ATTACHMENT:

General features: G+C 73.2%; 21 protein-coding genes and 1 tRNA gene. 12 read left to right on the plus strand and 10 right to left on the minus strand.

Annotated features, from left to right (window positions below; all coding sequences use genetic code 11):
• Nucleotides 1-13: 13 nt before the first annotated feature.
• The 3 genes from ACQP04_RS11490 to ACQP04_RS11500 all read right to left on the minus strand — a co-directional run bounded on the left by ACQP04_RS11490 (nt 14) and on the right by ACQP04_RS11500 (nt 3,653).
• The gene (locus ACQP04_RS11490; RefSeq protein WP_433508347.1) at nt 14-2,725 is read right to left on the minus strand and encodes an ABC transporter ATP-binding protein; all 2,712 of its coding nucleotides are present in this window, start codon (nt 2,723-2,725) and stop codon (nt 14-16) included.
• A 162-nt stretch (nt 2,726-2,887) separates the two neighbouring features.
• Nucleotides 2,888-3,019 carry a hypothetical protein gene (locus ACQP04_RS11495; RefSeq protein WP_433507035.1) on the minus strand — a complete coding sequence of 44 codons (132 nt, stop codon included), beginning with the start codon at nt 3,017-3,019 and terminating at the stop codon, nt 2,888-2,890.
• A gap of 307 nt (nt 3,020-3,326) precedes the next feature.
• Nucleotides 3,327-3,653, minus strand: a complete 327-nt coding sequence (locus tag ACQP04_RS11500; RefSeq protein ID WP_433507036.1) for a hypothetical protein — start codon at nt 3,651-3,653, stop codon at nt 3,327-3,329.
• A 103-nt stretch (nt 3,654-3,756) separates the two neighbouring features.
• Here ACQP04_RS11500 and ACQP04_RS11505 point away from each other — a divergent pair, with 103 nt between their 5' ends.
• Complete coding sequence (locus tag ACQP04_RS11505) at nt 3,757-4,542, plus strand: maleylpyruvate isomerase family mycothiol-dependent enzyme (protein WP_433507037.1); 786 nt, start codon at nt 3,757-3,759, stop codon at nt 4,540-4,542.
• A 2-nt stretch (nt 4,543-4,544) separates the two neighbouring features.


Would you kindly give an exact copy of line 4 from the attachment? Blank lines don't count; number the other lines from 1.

• The 3 genes from ACQP04_RS11490 to ACQP04_RS11500 all read right to left on the minus strand — a co-directional run bounded on the left by ACQP04_RS11490 (nt 14) and on the right by ACQP04_RS11500 (nt 3,653).